This is not surprising since he could trace his lineage back to the legendary Leopold Auer through two of his teachers, David Oistrakh and Abram Yampol'sky and to Viotti through a third, George Enescu. In addition to his distinguished achievements as a soloist and later, conductor, Voicu was also greatly respected as a teacher.
He was born in Bucharest into a family where professional musicians had flourished for some 300 years. He had his first lessons with Constantin Niculescu when he was six and entered the Royal Academy of Music in Bucharest at 14, where he was considered sufficiently advanced to be placed in the fourth year studying with George Enocovici. He graduated in 1940 having completed the seven-year course in three.
His first job as a rank and file violinist in the Bucharest Radio Orchestra and his initial encounter with the celebrated conductor Willem Mengelberg nearly terminated his career before it started. At the first rehearsal, Mengelberg thought Voicu was not paying attention and threw him out of the room. During the interval the musical director asked Mengelberg to hear a very gifted 17-year-old violinist from the orchestra. When Voicu entered, Mengelberg exploded saying he could not even pay attention, so where was the talent? Nonetheless, the director persuaded him to hear him play, and after some Bach, Beethoven and Mendelssohn, Mengelberg said: "Now I understand. He is not meant to be sitting in an orchestra, but standing - as a soloist!" Shortly afterwards, Voicu made his solo debut with the same orchestra and the critics were ecstatic.
At another concert shortly afterwards, George Enescu happened to be in the audience and was so impressed that he offered to give Voicu free lessons. In 1946, Yehudi Menuhin went to Romania to help Enescu organise a national competition and Voicu won first prize.
Three years later, Voicu first appeared as a soloist with the George Enescu Philharmonic Orchestra and made several tours abroad. In 1954 he achieved one of his greatest ambitions, to study with Abram Yampol'sky at the Moscow Conservatoire. He told me: "The idea of studying the classics with someone in a direct line to Auer was very exciting. He somehow managed to combine a mastery of the instrument with his own musical feelings, but above all he encouraged us to think for ourselves." Following the death of Yampol'sky in 1955, Voicu began studies with David Oistrakh and took a doctorate at Moscow University.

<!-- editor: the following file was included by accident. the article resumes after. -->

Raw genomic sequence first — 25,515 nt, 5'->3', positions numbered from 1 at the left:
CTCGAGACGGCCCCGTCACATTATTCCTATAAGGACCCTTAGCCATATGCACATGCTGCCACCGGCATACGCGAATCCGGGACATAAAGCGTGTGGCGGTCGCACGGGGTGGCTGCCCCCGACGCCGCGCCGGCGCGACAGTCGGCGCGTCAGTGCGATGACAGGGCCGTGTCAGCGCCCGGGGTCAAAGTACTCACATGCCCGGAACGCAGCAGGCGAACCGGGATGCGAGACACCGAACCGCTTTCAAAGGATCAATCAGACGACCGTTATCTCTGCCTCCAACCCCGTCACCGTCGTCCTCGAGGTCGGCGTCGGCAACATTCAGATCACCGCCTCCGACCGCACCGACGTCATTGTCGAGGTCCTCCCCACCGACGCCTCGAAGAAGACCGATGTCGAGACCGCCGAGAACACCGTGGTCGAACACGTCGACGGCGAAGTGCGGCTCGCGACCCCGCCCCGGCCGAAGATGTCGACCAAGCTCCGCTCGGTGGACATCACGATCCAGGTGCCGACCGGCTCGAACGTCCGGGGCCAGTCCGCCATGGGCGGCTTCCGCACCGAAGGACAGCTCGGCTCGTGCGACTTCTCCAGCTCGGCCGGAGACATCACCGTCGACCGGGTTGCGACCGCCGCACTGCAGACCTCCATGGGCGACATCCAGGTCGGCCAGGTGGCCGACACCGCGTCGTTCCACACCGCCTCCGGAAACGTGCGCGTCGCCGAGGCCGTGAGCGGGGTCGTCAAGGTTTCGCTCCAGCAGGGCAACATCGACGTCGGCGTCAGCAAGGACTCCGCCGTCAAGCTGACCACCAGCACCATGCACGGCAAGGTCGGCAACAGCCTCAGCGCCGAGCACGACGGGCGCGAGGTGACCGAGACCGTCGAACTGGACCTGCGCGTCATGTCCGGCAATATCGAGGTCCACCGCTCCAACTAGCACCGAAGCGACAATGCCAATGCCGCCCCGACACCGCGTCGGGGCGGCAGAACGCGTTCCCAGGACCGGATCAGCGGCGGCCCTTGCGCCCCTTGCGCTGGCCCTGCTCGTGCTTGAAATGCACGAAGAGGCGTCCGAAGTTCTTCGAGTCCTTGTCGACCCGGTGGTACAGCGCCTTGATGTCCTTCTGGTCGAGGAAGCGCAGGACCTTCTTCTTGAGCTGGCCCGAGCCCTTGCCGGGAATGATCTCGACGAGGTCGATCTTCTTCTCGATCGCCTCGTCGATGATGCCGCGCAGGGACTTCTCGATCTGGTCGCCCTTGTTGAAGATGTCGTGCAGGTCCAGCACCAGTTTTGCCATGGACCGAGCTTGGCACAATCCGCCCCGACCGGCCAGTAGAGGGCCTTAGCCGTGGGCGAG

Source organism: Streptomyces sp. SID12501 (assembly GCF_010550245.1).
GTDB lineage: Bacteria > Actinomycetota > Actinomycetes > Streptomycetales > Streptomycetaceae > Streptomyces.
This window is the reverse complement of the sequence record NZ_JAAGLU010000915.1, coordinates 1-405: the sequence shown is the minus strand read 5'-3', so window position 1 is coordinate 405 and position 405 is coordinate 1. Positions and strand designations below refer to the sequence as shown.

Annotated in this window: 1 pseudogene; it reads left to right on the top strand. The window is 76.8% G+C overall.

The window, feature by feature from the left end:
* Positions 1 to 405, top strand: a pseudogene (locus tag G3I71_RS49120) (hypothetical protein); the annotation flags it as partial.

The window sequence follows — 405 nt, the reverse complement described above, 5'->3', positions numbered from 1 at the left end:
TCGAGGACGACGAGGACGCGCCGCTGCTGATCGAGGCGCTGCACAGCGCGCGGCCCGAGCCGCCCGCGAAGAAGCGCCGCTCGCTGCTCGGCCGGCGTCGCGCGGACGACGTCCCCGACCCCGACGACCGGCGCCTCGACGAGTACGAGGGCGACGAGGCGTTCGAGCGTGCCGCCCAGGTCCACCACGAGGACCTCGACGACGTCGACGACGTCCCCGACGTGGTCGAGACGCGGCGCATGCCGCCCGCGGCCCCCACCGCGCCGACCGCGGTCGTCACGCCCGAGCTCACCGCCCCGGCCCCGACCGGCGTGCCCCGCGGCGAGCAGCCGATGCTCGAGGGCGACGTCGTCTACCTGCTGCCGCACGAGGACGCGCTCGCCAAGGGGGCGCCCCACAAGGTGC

The association with Oistrakh was much more than a professor-student relationship and they became close friends. The lessons which Voicu had at Oistrakh's home often went on all day. "He was like a brother - a friend - whatever. We would meet whenever we could, in Brussels, Paris, New York, and when he was in Bucharest we would spend time together as a family. His death was such a loss to the musical world and to his many friends."
On his return to Romania in 1957, Voicu's career took on international dimensions. He made his British debut at the Wigmore Hall in 1963 and received rave reviews: as a result he was engaged to play with the Philharmonia, the Royal Liverpool Philharmonic and the Halle orchestras; the recordings he made of the Mendelssohn and Bruch G minor concertos with the LSO and Rafael Frubeck de Burgos were reissued in 1994.
In 1965 Voicu made his American debut at Carnegie Hall in New York and it was so well received that he was immediately engaged by the impresario Sol Hurok to take on a coast-to-coast tour. This success continued throughout the years during which time he played with the world's leading orchestras and conductors including Fistoulari, Silverstri, Dorati, Berglund and Barbirolli, with whom he had a particular affinity. In 1969, he founded the Bucharest Chamber Orchestra of which he was conductor and soloist and since 1973 was also director of the George Enescu Philharmonic Orchestra.
Voicu was a dedicated teacher; he taught privately in Bucharest and founded a summer course at Predeal in the Carpathian Mountains. The violinist Eugene Sarbu described how "From my early childhood, he took great interest in me and my playing. With affection, he was always ready to give me invaluable advice, which was a great source of inspiration and encouragement." He was a frequent guest on the faculty of many famous schools including the Menuhin Academy in Gstaad, the Nice and Lausanne Conservatoires and the Mozarteum in Salzburg; he was visiting professor at the University of Istanbul from 1973. For many years right up to his death he gave masterclasses world-wide and sat on the juries of international competitions including the Carl Flesch in London, the Bach in Leipzig, the Sibelius in Helsinki, the Enescu in Bucharest and the Tchaikovsky in Moscow, where he was Vice- President several times.
Voicu received many honours including the Eugene Vase Medal in Brussels, Romania's First Class State Prize, and "Romanian People's Artist" which he alone has received. He played on a magnificent Stradivari violin, the "Elder", dated 1702, which belonged to a pupil of Joseph Joachim.
Voicu was not only a great violinist, as a man he was kind, generous and good humoured, and incredibly modest, totally unspoilt by fame.
Ion Voicu, violinist and composer: born Bucharest 8 October 1923; married (one son, one daughter); died Bucharest 24 February 1997.Reuse content